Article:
Wednesday 1 July 2009
June 30, 2009
Kashgar: Life In An Ancient Silk Road City
Kashgar is an ancient Silk Road trading hub located more than 4,000 kilometers west of Beijing, in China's autonomous Xinjiang region. Its old city has survived, and remains an important Islamic cultural center for the Uyghurs, the Turkic ethnic group living in Xinjiang. But Kashgar's rich Central Asian heritage is being threatened by an ambitious government redevelopment plan that some say has a hidden agenda. Here's a look at life today amid Kashgar's old streets.
June 25, 2009
Iranian Women On The Front Lines
Iranian women have taken a highly visible role in the public protests since the contested June 12 vote. Hundreds of thousands have turned out to support reformist candidate Mir Hossein Musavi, while others voted mainly to say “no” to President Mahmud Ahmadinejad, who they see as setting back the cause of women’s rights in Iran.
June 23, 2009
Georgian Artists At The Prague Biennale
The Prague Biennale, an international exhibition featuring some 200 artists, pays special attention this year to young painters from Georgia. The 11 featured Georgian artists are united not by style or specific themes, but by a high degree of engagement with political and social issues in their rapidly changing country.
June 22, 2009
Nazarbaev's 20 Years In Power
Nursultan Nazarbaev has led Kazakhstan, Central Asia's largest and richest country, for 20 years without interruption. For some, Nazarbaev is an autocrat who has suppressed freedom and democracy, but for many he remains a guarantor of prosperity and stability.
June 16, 2009
In Pictures: June 15 Protests Turn Deadly
Hundreds of thousands of people protested in Tehran on June 15 against what many are calling a stolen election. The protests turned violent as demonstrators clashed with members of the Basij militia. At least seven people were reported killed and many others wounded.
June 13, 2009
The Vote And Its Aftermath
Iran's government has declared President Mahmud Ahmadinejad the decisive winner in the June 12 vote, described as one of the most important elections in the Islamic Republic's history. The election reportedly drew a turnout of more than 85 percent. After the announcement of Ahmadinejad's victory, thousands of supporters of opposition candidate Mir Hossein Musavi took to the streets, angrily protesting what they said was massive election fraud.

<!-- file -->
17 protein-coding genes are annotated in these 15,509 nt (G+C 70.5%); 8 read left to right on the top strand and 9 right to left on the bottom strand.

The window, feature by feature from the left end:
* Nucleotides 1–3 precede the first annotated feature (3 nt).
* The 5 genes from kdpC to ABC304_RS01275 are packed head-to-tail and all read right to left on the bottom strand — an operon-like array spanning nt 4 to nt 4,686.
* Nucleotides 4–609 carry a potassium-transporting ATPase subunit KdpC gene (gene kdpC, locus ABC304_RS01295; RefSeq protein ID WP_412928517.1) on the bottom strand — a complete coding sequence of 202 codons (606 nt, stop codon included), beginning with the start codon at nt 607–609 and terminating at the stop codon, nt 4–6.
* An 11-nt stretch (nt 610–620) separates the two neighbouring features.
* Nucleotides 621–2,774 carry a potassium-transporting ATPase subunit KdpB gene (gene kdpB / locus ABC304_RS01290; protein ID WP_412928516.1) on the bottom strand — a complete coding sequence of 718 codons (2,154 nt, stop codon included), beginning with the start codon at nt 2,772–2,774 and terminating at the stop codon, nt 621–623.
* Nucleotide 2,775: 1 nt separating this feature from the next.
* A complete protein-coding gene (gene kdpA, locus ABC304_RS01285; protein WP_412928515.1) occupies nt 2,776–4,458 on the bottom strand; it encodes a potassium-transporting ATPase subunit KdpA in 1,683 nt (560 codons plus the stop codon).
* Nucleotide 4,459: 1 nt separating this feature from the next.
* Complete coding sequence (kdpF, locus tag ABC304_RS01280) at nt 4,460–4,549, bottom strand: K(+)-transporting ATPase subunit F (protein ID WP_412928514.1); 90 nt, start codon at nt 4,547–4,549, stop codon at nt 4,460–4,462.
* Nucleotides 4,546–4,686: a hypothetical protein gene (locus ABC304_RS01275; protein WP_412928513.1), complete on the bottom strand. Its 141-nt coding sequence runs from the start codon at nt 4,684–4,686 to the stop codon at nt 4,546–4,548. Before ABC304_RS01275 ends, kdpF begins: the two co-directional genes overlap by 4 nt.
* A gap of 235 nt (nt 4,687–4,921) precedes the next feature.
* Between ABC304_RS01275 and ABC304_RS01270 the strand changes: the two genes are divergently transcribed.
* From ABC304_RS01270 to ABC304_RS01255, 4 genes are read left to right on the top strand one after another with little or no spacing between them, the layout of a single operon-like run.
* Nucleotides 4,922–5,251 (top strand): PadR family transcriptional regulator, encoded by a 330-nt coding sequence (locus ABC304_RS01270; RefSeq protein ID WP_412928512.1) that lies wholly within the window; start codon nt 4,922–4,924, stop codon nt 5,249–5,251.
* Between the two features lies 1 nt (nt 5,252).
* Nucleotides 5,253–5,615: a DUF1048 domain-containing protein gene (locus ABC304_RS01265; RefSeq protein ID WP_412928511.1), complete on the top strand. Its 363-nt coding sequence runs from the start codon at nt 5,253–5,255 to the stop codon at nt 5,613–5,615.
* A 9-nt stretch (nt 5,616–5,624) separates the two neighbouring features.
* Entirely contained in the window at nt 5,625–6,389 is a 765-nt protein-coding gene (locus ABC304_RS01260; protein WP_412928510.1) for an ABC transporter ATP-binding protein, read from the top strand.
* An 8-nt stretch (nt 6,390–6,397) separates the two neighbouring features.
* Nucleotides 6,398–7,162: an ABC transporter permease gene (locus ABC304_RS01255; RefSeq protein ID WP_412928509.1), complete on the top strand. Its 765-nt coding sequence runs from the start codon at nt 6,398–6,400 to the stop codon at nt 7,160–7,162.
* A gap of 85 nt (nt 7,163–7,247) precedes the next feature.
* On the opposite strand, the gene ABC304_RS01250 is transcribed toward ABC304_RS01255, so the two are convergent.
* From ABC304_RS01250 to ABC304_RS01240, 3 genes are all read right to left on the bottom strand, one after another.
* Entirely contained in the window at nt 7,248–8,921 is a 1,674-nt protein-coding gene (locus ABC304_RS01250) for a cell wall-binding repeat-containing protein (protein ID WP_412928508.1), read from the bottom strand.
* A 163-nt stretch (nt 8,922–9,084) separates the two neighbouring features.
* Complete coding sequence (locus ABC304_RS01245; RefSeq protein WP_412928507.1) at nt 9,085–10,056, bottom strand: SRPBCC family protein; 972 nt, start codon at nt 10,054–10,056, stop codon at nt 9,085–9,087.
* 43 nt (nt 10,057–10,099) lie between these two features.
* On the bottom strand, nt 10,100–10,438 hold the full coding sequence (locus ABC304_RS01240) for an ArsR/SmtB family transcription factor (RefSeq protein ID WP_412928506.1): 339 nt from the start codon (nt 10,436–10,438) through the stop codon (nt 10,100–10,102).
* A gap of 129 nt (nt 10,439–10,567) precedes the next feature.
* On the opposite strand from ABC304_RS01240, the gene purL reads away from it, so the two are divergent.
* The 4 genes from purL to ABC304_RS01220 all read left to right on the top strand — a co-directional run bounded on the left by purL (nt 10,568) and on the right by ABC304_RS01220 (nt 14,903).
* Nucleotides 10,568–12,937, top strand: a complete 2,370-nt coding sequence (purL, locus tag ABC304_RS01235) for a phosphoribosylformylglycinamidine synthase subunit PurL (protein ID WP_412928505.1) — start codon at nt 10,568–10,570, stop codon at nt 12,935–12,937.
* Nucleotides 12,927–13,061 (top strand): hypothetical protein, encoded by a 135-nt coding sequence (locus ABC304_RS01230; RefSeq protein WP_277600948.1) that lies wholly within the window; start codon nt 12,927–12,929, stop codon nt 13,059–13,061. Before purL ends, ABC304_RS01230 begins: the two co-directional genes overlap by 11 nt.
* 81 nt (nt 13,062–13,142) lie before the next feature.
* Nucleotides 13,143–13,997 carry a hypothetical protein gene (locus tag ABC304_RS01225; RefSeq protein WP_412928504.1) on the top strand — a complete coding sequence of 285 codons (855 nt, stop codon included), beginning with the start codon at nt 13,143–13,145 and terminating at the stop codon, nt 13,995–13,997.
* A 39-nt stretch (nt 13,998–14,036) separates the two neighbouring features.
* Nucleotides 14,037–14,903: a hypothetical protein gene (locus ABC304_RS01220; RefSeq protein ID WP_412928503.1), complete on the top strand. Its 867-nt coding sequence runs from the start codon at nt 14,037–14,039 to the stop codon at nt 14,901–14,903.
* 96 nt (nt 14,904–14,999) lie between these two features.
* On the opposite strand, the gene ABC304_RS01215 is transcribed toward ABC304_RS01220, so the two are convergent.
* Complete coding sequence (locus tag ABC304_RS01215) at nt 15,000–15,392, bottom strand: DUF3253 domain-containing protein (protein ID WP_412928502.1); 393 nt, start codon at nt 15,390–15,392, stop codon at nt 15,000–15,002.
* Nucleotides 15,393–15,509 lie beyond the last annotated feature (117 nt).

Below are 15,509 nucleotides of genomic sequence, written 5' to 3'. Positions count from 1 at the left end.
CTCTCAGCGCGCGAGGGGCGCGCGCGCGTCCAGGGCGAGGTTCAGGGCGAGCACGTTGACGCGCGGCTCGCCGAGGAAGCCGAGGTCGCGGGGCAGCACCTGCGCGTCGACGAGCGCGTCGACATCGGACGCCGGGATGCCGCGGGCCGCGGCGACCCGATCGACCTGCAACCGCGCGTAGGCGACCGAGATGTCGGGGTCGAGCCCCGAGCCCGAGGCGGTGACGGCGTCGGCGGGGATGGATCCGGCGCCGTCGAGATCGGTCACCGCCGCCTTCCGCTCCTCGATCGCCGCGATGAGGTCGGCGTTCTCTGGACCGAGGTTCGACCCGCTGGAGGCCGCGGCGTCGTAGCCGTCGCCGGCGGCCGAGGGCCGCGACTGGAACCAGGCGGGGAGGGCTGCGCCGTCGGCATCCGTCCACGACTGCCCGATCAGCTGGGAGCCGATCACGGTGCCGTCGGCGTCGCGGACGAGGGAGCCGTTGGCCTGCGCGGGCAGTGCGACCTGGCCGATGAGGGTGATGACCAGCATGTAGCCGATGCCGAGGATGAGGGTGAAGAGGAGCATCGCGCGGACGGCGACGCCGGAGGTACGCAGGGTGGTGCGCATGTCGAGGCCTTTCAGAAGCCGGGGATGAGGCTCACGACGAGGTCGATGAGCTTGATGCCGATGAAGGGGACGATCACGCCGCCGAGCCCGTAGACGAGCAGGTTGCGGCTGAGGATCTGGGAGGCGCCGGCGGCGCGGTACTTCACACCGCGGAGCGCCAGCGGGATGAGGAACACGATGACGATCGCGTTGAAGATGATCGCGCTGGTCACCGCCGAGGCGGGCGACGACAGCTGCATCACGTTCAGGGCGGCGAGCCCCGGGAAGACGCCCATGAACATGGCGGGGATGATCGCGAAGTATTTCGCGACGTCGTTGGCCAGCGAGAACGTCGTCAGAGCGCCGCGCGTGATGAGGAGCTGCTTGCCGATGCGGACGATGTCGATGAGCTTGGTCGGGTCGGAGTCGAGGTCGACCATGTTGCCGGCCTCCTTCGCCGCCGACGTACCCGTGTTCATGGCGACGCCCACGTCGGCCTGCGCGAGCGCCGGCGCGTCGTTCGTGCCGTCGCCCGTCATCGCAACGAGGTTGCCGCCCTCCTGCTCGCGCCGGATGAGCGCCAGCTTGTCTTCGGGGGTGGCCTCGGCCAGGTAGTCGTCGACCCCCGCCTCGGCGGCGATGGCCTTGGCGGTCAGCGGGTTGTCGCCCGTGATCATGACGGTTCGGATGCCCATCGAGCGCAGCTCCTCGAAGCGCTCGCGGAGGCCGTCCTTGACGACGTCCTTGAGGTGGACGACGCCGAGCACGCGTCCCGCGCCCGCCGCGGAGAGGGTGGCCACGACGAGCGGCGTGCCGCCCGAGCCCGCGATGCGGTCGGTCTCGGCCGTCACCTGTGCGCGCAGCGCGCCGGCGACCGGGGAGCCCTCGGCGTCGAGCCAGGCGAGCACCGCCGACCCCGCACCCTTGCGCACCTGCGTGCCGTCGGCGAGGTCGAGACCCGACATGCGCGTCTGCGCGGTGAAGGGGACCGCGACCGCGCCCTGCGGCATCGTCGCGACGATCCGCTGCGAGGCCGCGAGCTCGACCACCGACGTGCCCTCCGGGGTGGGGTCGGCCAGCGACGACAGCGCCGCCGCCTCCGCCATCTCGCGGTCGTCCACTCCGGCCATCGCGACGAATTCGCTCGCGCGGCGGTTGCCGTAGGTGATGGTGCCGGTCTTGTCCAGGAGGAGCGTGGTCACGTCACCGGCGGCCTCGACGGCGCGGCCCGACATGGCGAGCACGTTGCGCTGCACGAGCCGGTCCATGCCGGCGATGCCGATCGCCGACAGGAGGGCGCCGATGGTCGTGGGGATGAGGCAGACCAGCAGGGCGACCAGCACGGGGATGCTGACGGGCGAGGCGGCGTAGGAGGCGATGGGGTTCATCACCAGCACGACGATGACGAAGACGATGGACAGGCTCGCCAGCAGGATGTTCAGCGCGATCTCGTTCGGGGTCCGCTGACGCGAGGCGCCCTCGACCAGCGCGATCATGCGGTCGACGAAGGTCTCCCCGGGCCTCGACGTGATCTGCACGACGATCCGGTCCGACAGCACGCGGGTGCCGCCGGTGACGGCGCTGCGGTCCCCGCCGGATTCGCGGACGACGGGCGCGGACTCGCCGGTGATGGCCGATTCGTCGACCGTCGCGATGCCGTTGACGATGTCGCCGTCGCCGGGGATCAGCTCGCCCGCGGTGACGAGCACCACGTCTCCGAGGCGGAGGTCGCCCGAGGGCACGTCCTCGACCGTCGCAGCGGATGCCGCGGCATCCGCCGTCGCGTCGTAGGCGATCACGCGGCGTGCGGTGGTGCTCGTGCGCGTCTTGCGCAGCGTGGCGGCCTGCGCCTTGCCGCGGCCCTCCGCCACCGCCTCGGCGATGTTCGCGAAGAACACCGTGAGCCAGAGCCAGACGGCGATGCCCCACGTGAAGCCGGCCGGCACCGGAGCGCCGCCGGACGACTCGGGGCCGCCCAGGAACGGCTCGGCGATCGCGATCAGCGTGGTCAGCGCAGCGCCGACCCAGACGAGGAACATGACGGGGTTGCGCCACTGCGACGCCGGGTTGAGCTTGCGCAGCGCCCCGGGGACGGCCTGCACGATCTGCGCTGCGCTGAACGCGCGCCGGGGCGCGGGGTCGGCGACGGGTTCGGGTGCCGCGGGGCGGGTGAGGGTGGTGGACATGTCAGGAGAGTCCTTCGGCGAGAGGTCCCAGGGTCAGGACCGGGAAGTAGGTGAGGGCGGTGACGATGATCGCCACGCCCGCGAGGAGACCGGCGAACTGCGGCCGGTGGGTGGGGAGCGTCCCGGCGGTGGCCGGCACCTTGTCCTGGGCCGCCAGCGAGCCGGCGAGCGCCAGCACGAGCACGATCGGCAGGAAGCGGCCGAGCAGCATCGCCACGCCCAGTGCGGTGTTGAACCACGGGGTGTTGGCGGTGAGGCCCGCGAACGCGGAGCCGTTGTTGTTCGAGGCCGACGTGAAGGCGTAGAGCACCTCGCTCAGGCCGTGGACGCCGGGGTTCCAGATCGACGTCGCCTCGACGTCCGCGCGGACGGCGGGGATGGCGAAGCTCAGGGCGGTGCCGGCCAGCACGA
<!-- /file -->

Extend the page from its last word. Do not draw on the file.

May 31, 2009
Moldova's Cupcui Orphanage
Thirty-seven children live in the run-down state orphanage in the Moldovan village of Cupcui. But only one of them is actually an orphan. Many children in Moldovan state institutions have been placed there by their parents, motivated by grinding poverty, alcoholism, or other family problems and encouraged by a paternalistic state. A project spearheaded by UNICEF and the European Union to reunite children with their families, when possible, or place them in foster homes, hopes to change that.
May 29, 2009
Moscow Children's Home No. 19
Millions of migrants from Central Asia and the Caucasus have sought work in Russia, but as jobs dry up, many are returning home. The wave of return migration has meant a rising number of children left behind. Ahead of International Children's Day, RFE/RL visited Moscow Children's Home #19, where many sons and daughters of migrant workers have been taken into care.
May 12, 2009
Political Humor Across The Region
In countries across RFE/RL's broadcast region, satire plays a special role for writers and artists seeking to shed light on repression, corruption, and violence. These editorial cartoons offer a cross-section of perspectives on issues from energy politics to press freedom.
May 09, 2009
Victory Day Celebrations In Former Soviet Union
In Russia and other post-Soviet states, the Soviet victory over Nazi Germany in the Great Patriotic War of 1941-45 is marked on May 9, a day later than the rest of the world since it was early morning in Moscow when Germany's official surrender was signed outside Berlin. While Victory Day is marked with grand military spectacle in Moscow, other former Soviet states also have their solemn remembrances.
April 10, 2009
An Easter Meditation: Lithuania's Hill Of Crosses
The Hill Of Crosses is a place of pilgrimage and devotion for Catholics in Lithuania and throughout the Baltic region. During the Soviet era, many of the thousands of crosses there were destroyed by Communist authorities or looted for scrap material. But since Lithuania declared independence in 1990, the Hill of Crosses has become not only a tourist attraction, but also a national symbol.